Whipple's Market Ownership, Name Changing
By Bill Hughes
LA CENTER, KY - This weekend marks the end of an era for a business that has been a landmark in Ballard County.
Saturday afternoon, Whipple's Food Market in La Center will close, and on Monday it will reopen under new ownership. Joe Brooks Whipple is retiring after 53 years in the grocery business.
Whipple has been working in one way or another at the store since he was 12 years old. The business was started by his grandfather in 1931. At that time it was called A.C. Whipple and sons, because Joe's father James and his uncle Andrew were partners with their father. As a teenager, James would get up before school and go start the cold stove at the store, so it would be warm when his dad arrived to open. James would come help in the afternoon, too.
In the beginning, the store sold dry goods and groceries, but after Andrew and James returned from World War II, they convinced A.C. to convert to just a grocery store. Joe's other uncle, Adron, stayed in the military and made a career of his service to our country.
Joe was told stories of when he was a 2-3 years old, and farmers would go to the movie on Saturday night in La Center, and then come to the store. His parents would keep the store open late that night to accommodate everyone, and they would lay Joe in an open storage drawer in the drygoods section with sheets and blankets so he could sleep.
Another story Joe heard was about was how his grandfather paid attention to his customers' needs and purchasing habits.
"Farmer John out here, he'd buy one pair of shoes a year. So, when it got time for this farmer to come back in, Pop would buy the shoes, and when he walked in, he had his shoes sitting out there, his size, and he'd say, 'I got just what you need,'" Joe said.
When he was a bit older, one of Joe's first jobs would be deliveries on Saturday for the store, and he paid attention to details, too - for different reasons.
"I had one that I knew what time she had lunch ready, so I'd make her house the last one, and I'd always come out with a piece of chicken or a piece of pie or a fresh hot biscuit. She'd always try to feed me of course, and I'd eat it. So yes, I always knew when to make her house," Joe recalls.
Joe bought a share of the store after his father died in 1969, and they expanded the store to its current size in 1974. Many things have changed since he grew up in the store. He recalls adding machines and wooden drawers for the money, and tagging every item for the customer. Now there are computers and scanners, and prices only get changed on the shelf. He's also amazed at the huge variety of available brands and sizes for items, when the old store had lots of products, but only one kind of each.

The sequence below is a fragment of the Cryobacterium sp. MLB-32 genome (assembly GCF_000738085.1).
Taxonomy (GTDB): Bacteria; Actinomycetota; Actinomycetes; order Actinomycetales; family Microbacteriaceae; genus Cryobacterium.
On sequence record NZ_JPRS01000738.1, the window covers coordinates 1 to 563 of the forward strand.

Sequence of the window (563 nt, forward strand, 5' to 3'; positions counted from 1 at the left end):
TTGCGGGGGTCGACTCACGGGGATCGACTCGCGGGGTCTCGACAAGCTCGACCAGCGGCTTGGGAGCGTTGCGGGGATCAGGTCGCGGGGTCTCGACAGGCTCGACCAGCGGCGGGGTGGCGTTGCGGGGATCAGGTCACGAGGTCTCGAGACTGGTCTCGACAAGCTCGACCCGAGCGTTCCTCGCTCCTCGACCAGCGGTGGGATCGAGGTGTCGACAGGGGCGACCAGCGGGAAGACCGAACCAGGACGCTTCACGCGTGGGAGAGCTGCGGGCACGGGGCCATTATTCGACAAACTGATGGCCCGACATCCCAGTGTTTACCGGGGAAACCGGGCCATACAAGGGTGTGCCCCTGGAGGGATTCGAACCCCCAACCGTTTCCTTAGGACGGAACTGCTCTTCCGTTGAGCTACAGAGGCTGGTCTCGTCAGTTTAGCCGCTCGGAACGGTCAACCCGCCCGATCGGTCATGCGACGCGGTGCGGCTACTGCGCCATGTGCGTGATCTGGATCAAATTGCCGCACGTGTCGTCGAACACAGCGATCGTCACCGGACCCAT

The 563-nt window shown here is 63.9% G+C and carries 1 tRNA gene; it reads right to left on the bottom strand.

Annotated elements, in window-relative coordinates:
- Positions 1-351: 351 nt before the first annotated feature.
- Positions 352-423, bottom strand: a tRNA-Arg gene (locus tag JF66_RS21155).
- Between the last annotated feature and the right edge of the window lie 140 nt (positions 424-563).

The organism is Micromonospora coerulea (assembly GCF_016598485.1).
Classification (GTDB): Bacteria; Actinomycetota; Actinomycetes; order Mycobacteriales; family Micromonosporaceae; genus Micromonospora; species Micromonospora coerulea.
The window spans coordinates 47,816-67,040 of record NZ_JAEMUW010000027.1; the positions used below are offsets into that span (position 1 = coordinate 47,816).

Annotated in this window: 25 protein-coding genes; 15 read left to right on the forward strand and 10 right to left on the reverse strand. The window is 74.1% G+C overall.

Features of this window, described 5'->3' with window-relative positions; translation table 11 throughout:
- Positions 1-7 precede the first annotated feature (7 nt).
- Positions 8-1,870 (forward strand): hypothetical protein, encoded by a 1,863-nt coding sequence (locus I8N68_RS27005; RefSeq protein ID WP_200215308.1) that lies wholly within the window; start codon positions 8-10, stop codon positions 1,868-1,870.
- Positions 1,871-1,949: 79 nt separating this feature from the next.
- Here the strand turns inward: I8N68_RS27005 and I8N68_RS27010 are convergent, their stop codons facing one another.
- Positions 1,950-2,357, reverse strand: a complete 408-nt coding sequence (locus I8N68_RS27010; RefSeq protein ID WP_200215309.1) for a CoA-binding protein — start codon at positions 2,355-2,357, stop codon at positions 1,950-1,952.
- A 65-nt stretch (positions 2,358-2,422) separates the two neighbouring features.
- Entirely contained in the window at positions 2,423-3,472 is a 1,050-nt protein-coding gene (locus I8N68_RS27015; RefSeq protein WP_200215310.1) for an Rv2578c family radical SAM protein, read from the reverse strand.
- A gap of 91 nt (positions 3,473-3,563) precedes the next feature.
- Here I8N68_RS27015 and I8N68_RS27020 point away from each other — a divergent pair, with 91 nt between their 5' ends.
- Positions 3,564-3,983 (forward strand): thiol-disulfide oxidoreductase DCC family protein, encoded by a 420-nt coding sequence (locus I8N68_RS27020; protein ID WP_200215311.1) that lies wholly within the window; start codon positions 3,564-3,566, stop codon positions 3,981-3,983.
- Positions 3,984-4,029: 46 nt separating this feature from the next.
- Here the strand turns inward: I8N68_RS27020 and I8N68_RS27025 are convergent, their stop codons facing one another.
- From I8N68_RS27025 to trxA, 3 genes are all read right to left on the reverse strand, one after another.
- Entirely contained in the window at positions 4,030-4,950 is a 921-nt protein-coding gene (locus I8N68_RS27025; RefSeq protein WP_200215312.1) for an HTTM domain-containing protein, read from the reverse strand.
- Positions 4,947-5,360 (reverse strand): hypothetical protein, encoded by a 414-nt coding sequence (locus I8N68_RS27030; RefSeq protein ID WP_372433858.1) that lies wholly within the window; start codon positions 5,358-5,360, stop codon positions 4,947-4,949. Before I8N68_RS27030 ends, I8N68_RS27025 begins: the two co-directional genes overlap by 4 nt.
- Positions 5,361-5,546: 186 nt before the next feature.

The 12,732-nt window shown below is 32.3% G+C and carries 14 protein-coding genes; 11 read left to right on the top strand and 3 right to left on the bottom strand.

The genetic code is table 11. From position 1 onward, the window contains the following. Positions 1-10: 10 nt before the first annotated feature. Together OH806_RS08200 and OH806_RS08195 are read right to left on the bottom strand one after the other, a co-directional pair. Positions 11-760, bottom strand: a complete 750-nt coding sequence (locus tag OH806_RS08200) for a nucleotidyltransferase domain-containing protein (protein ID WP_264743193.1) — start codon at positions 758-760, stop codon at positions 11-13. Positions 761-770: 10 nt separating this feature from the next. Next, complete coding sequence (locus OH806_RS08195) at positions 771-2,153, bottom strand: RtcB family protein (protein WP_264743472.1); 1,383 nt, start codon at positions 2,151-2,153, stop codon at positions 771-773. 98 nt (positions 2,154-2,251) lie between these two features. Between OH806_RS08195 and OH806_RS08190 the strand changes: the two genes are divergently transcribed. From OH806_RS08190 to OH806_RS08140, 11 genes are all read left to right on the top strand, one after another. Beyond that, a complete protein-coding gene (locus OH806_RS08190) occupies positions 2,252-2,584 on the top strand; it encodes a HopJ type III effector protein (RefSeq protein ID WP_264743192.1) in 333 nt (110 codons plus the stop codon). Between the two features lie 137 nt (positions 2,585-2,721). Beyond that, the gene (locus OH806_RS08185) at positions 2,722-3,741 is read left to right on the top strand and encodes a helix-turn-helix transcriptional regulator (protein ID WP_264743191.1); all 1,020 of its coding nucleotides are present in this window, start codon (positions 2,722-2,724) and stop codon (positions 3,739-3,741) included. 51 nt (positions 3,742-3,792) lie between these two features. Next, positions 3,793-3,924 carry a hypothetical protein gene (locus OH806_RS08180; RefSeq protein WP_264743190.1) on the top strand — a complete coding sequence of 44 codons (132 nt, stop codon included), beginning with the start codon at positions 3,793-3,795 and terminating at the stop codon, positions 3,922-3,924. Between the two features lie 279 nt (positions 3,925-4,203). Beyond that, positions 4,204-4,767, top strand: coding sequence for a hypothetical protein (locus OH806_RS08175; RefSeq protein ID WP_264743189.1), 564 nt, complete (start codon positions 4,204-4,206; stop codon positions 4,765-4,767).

Whipple still had charge accounts at the store until this week. The practice is rare today, but was very common when the store opened. Some farmers used to pay their bill once a year, when they got paid for their tobacco crop. He's had customers tell him that their parents would not have survived in the 1930's and 1940's if not for his father and grandfather's willingness to let people charge their purchases.
Since it is a common topic of conversation, Joe also covered the topic of toilet paper. The popular TV commercials made "don't squeeze the Charmin" something Joe heard every day in the 60's and 70's, and briefly in the 90's, when Mr. Whipple's ads made a comeback.
"I've talked to the real actor, his name is Dick Wilson. He called me one night on the phone, and the first thing on the phone he said is, 'Don't squeeze the Charmin, Mr. Whipple,'"
Wilson asked for photos of Joe and his wife, Leah, in the store, and he sent Joe an autographed photo. They wrote letters back and forth a few times before Wilson died in 2007 at the age of 91.
Joe says they've thoroughly enjoyed the whole TP phenomenon.
"When they came out with the commercial, we were the only Whipple's store, they had never heard of Whipple's store. We had it long before they ever came out with it. We're the only real Mr. Whipple there was," Joe said.
The store will have a special closing ceremony at 6:00 pm Saturday, which is also La Center Day in Ballard County. An old customer, Paulette Petty, will be their last. She was the final customer in the old store in 1974 before they expanded and re-opened a few days later, and she will make the final purchase once again. Whipple says he's sure to have mixed emotions when that happens.
"All of my customers are friends of ours. We've seen them grow up, I've seen their children grow up, and we've just seen a lot of generations. It'll be rough, but we'll make it through it," he said.
Whipple says most employees will stay, as far as he knows, when the change-over takes place, and that he's confident the new owner will be accepted by his customers.
Greg Godby, who owns Greg's Market in Bardwell and another store in Clinton, has purchased Whipple's Food Market. When it re-opens on Monday, it will be called Greg's Supermarket, and will operate from 7:00 am - 7:00 pm Monday through Saturday.